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Editorial – The women’s struggle is changing the world!

We have completed a decade of crisis and the lack of an economic and political solution to the recession triggered in 2008 has created a growing instability around the world. Nationally, governments have been committed to adopting measures that remove labour and social security rights from the majority of the population. Internationally, the United States commercial hegemony no longer exists, since China and Russia entered the dispute in an increasingly incisive way, competing for the position so far held by the USA.

The difficulty in intervening at the present time is no smaller on the part of the left and, in recent years, the movements that were most representative of the popular causes occurred in a spontaneous, complex and often contradictory way. Nonetheless the difficulty in consolidating an alternatives that wins the arm wrestling against the right wingers, who increasingly uses the image of “anti-establishment”, the mobilizations are not few. Street actions has been one of the main factors for the demoralization of governments and it’s been a fertile field of action in a scenario of polarization and radicalization of agendas to the right and to the left.

A point in common among the last years struggles, although it is expressed unequally in different countries, has been the feminization of the profile of activists – women have been the front line in the most diverse movements. Ladies, young people, children – the debates on the conditions of being a woman in today’s society have invaded schools, homes and, very expressively, the streets. These are manifestations that in part recapture agendas from previous waves of feminism, but which have carried a stronger radicality in actions, in demands and in their increasingly antiregimous, or even, anti-capitalist character.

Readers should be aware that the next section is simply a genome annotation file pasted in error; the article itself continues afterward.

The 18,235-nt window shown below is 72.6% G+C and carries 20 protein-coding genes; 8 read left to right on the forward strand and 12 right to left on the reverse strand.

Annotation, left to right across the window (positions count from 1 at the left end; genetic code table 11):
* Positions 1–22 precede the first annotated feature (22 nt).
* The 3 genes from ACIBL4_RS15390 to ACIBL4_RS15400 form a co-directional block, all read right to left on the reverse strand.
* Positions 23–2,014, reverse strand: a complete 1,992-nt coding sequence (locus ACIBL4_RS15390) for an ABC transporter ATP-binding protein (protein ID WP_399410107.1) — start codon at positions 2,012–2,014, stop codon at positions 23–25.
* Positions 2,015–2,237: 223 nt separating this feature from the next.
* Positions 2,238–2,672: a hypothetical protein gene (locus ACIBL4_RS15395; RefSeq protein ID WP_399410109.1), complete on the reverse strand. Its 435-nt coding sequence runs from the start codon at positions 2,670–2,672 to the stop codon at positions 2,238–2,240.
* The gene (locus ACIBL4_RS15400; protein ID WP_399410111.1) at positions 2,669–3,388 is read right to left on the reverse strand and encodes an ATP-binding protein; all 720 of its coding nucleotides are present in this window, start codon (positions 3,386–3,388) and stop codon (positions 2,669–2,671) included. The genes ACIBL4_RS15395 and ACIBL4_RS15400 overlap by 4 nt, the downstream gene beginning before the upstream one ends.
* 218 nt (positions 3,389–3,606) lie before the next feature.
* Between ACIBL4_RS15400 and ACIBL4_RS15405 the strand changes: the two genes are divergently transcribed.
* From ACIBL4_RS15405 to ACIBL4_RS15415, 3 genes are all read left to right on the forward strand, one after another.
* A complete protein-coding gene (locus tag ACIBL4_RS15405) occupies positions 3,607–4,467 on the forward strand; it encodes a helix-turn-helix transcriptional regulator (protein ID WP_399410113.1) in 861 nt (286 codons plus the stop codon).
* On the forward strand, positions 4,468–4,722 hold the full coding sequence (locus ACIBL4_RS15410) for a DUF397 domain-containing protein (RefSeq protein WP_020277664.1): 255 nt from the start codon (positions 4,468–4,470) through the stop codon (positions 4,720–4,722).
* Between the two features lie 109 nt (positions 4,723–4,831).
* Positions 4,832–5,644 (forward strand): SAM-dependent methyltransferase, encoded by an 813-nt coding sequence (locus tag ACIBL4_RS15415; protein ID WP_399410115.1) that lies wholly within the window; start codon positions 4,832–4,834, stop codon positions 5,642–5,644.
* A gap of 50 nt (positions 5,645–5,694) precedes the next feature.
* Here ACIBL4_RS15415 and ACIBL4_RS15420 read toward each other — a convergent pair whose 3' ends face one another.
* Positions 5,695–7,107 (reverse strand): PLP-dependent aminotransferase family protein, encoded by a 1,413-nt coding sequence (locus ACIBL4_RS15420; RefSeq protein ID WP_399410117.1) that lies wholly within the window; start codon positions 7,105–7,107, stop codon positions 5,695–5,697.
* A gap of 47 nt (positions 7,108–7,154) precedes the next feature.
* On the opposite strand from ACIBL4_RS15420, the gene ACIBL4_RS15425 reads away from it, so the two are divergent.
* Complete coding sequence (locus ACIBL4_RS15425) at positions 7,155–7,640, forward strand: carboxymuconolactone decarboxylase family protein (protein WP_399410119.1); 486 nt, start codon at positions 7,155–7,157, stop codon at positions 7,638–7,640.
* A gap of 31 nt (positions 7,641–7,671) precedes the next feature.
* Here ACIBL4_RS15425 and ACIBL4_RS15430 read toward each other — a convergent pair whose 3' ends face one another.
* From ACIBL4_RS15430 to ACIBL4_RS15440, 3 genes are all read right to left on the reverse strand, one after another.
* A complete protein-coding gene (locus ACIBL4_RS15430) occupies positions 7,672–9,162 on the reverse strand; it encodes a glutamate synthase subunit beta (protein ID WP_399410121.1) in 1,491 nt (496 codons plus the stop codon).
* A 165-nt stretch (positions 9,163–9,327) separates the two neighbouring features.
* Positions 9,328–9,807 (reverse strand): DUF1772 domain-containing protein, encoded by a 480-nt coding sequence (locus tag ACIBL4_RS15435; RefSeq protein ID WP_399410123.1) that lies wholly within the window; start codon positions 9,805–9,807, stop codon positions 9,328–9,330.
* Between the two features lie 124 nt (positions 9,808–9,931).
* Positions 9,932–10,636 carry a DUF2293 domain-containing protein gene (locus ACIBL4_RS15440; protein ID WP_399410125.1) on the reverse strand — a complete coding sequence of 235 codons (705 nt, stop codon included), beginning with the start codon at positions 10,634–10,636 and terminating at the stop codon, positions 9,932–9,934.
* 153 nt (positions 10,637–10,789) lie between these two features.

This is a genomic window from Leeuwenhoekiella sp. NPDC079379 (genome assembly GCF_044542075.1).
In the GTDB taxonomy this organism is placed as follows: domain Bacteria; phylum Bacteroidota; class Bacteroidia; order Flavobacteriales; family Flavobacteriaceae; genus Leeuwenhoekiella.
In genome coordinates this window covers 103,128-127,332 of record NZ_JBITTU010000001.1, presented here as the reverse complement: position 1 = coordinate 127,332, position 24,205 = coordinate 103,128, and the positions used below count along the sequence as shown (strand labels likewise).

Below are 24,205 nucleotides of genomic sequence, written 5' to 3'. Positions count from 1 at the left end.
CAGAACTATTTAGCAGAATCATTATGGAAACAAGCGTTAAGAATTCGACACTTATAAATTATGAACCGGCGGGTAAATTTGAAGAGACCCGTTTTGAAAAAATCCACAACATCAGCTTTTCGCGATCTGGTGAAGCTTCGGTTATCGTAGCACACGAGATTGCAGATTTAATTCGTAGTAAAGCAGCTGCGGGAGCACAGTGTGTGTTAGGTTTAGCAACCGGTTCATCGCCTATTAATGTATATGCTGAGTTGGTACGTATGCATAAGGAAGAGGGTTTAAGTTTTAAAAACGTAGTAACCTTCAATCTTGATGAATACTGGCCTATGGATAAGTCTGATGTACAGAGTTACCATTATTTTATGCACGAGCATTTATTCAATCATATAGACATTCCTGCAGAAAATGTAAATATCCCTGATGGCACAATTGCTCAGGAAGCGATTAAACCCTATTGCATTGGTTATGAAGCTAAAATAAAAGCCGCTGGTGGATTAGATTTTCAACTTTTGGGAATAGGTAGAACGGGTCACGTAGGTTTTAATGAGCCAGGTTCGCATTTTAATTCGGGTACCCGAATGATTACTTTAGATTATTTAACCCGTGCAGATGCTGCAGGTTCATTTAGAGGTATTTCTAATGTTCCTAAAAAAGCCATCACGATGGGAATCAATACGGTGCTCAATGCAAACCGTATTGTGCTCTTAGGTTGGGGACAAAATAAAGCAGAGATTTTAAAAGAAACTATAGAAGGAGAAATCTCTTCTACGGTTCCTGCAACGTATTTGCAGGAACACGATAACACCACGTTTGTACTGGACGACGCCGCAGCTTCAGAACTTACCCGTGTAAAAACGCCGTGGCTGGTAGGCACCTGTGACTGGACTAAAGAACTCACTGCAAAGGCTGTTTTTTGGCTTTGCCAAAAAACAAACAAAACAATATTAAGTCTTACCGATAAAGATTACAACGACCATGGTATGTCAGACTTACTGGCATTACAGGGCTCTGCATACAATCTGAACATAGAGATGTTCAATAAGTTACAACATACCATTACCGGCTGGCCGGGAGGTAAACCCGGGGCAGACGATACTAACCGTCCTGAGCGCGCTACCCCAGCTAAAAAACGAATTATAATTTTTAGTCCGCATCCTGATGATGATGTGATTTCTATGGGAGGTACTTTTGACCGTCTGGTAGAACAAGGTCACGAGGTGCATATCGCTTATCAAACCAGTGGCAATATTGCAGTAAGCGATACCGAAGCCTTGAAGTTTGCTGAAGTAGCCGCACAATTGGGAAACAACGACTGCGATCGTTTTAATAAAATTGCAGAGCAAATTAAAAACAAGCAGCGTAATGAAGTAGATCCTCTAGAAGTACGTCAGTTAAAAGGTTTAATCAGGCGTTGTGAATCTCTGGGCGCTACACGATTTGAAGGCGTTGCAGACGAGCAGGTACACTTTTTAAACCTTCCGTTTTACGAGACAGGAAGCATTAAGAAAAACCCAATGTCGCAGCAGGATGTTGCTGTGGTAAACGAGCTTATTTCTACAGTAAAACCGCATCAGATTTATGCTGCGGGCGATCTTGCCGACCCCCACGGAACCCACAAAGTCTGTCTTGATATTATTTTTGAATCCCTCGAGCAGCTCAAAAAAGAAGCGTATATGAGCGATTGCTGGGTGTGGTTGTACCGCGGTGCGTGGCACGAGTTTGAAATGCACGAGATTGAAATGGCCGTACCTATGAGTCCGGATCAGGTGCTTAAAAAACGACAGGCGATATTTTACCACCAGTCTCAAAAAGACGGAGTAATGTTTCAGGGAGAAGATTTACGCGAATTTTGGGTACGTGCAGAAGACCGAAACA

This process did not arrive with equal contents and forms around the world; even so, we can say that the struggle of women is on in ascension – especially in Latin America – and that, today, there is no way to think and do politics without considering this female army and the importance that its actions have represented. There is no way to understand the current instabilities of the Trump government by ignoring the demonstration in 2017 held by millions of women in the United States on the first day of the President-elect’s mandate. Just as there is no possibility of analyzing the government of Jair Bolsonaro in Brazil ignoring the demonstrations by #NotHim and the current corruption scandal of this government over stooges candidacies of women by the president’s party – a scandal which has created difficulties for the government to be more offensive in the debate on the reform of social security.